Learn more below from our Medical Director, Dr. Daniel Bober, as he discusses what you can do for your mental health: “The Big Three: Sleep, Exercise, and Diet”:
Tips to Manage Sleep in Mental Health Recovery
The solution to sleeplessness begins with mental health treatment. Trying to manage your sleeping while leaving your mental health untreated doesn’t consider the entirety of the problem. Once you’re treating your mental illness, though, then the following tips for getting better sleep in mental health recovery can help.
1. Set a daily schedule
Setting a routine is a foundational way to both manage mental health and ensure consistent sleep. Try to get in bed and out of bed at the same time each day so your body learns when it’s time to go to sleep and wake up.
2. Set up a proper sleep environment
Try to keep your bedroom set up for sleeping only. Eliminate bright lights, noisy electronics, and flashing chargers. Make your room as dark and quiet as possible when it’s time for bed. If you can’t keep it dark, consider investing in a sleep mask.
3. Get some exercise
Exercise is a natural way to release stress and sufficiently tire yourself out. It doesn’t need to be heavy, strenuous exercise, either. Go for a walk, swim some laps, practice yoga, or take a hike.
4. Don’t neglect nutrition
Eating too close to bedtime or consuming foods that are difficult to digest can make for sleeping problems. Limit large meals to earlier in the day and consider how your food selections may affect your sleep.
5. Practice meditation
Meditation is a great practice for managing any stress or anxiety you experience during the day so you can release it in the evening. Consider incorporating a pre-bedtime meditation practice.
6. Forego the sleep aids
Sleep aids may seem like a helpful tool but they only make it harder to get unassisted sleep over time. You may develop dependence, either physically or psychologically, and aiming for natural sleep is the best approach.
7. Maintain your mental health treatment
Don’t forget that managing your mental health lies at the core of your sleep wellness. Continue with any mental health treatment programs you’re in and don’t neglect any aftercare or ongoing support that is offered.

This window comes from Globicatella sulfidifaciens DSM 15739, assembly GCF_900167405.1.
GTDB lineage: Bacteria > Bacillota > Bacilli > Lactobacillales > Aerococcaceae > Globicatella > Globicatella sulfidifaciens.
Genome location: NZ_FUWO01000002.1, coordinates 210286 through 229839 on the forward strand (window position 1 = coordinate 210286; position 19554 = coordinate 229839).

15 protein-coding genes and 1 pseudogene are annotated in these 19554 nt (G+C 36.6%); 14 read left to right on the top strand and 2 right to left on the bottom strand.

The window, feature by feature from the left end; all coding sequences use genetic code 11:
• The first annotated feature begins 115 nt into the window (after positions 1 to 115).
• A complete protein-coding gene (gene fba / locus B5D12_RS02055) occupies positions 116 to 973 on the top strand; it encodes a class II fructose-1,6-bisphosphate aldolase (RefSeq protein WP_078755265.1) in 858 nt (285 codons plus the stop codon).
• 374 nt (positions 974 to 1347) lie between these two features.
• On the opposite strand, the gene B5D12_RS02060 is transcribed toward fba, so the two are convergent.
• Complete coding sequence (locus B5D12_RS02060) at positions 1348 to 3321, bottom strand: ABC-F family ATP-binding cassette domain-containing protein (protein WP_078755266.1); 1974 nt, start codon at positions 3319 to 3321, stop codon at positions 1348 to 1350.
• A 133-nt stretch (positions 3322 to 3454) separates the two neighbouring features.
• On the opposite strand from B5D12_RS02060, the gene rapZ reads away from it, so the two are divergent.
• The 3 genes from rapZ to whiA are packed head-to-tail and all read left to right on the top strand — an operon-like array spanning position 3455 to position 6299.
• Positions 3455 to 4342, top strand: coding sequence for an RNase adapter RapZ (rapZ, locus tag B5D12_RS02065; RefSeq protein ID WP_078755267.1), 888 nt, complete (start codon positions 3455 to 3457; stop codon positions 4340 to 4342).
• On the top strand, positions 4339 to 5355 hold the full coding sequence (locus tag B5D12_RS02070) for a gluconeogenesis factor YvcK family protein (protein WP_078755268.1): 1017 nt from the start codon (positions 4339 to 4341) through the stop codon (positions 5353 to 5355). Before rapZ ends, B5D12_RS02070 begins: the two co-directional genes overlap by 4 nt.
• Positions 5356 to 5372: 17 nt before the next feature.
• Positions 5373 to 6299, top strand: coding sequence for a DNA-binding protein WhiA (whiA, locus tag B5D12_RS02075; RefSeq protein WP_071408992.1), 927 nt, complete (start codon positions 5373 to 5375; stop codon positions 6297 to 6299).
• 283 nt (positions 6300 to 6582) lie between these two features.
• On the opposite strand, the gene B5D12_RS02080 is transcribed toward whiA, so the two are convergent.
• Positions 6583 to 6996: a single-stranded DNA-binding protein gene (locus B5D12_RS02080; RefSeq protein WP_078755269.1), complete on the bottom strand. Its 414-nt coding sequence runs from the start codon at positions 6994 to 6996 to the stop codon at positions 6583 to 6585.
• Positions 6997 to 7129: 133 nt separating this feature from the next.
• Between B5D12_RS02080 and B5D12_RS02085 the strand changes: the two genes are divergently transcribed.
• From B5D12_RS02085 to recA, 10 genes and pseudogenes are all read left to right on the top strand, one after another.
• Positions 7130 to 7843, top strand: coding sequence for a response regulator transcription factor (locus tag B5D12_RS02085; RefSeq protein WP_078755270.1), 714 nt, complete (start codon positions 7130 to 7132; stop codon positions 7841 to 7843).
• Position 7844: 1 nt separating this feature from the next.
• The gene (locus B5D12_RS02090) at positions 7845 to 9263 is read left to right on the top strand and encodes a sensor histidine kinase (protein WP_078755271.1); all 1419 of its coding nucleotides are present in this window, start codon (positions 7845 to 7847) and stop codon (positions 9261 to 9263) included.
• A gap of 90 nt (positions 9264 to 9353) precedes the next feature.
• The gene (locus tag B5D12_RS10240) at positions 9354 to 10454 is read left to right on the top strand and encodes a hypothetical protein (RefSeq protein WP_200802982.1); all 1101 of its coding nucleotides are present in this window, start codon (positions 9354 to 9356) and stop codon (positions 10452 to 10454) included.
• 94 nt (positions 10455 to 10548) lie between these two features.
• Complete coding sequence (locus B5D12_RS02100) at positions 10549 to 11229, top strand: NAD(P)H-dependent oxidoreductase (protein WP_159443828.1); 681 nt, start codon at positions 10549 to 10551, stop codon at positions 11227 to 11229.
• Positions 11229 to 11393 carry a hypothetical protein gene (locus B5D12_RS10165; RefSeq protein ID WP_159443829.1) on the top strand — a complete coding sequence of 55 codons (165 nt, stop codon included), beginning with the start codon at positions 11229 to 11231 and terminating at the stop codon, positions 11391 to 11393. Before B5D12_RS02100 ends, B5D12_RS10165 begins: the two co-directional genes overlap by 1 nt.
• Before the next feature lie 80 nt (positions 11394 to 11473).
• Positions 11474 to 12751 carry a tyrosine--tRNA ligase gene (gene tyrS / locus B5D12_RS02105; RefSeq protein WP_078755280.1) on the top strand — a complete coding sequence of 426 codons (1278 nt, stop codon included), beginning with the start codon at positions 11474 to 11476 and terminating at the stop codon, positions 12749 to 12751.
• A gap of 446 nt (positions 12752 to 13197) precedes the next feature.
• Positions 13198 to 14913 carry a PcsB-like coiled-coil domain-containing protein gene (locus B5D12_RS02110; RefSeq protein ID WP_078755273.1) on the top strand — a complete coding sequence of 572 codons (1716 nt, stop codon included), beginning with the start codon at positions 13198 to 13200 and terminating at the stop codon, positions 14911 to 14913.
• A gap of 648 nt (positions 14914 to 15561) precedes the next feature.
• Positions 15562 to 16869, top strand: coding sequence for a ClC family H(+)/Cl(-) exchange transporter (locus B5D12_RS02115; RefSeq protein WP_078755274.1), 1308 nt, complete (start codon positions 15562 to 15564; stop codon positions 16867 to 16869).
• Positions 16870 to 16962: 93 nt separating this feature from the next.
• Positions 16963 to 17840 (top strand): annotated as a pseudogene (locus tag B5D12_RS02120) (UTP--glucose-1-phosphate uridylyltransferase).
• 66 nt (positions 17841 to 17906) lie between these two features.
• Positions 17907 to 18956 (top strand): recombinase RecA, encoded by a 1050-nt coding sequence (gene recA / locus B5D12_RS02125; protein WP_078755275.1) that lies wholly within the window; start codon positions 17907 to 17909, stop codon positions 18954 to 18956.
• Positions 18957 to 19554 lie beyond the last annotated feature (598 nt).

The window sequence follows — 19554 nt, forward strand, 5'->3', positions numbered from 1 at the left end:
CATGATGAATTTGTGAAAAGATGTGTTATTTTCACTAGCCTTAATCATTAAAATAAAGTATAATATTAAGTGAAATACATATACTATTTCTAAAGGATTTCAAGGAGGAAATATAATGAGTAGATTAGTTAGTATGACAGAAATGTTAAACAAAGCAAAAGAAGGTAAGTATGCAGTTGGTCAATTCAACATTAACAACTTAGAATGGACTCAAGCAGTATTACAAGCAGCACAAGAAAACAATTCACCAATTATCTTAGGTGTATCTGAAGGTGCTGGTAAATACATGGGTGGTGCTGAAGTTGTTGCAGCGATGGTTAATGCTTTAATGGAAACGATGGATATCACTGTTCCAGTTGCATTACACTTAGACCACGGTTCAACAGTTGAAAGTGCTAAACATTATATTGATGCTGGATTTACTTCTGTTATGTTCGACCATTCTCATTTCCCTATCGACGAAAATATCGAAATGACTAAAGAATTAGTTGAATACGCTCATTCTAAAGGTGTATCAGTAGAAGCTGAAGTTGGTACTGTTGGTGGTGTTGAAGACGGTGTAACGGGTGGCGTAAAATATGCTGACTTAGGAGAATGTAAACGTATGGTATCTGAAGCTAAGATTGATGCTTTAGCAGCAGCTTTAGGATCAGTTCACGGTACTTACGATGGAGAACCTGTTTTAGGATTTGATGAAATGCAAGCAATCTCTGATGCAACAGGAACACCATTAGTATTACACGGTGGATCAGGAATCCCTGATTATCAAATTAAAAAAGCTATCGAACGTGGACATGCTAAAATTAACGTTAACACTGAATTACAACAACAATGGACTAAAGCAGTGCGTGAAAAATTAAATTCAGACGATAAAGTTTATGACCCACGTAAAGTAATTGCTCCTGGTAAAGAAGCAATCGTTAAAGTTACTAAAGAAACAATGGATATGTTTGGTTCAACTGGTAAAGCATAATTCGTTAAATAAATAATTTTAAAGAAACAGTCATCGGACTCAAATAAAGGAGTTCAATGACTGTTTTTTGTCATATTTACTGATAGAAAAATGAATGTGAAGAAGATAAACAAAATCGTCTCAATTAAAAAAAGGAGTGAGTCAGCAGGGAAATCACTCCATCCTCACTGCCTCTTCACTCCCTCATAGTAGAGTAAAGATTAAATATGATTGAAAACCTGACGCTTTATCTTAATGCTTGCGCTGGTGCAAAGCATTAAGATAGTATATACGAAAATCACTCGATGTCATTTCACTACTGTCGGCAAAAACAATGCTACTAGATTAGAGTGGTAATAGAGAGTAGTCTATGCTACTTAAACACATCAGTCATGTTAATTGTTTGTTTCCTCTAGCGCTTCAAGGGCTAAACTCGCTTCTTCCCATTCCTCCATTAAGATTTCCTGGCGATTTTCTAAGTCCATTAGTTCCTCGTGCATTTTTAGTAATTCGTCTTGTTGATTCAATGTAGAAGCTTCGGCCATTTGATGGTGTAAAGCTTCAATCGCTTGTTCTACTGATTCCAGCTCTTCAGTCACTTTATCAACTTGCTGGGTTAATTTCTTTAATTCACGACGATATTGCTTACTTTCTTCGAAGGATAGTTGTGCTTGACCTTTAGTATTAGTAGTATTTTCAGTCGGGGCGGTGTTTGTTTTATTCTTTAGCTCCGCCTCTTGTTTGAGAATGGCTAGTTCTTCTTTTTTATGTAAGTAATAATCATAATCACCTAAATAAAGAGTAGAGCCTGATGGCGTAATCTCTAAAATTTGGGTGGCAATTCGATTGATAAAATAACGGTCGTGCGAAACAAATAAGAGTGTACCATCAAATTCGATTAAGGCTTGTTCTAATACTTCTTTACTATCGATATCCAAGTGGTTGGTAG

Mental Health Treatment at Lifeskills South Florida
At Lifeskills South Florida, we understand that sleeping difficulties are a common experience. Living with mental illness is not easy and struggling to sleep only makes it more challenging. If you’re having a hard time managing your mental illness due to problems with sleeping, we’re here to help.
Since 1991, we’ve developed customized treatment programs tailor-made for individuals suffering from mental health and substance use disorders. Our Florida-based facility places you in a warm, comfortable climate where you can focus solely on managing your mental health and maintaining recovery.
It doesn’t matter whether this is your first time seeking treatment, or you’ve been to a facility before. We know that healing is not a linear process, and we want to support you at whatever step of the journey you’re on. You shouldn’t have to live in silence and struggle alone; we’re here to help.
Reach out to us to learn more about our therapy programs and how we can help you. Our knowledgeable admissions team is awaiting your confidential call to answer your questions or connect you with the program that’s right for you. Give us a call or submit a form so we can be in touch and ensure you receive the help you need today!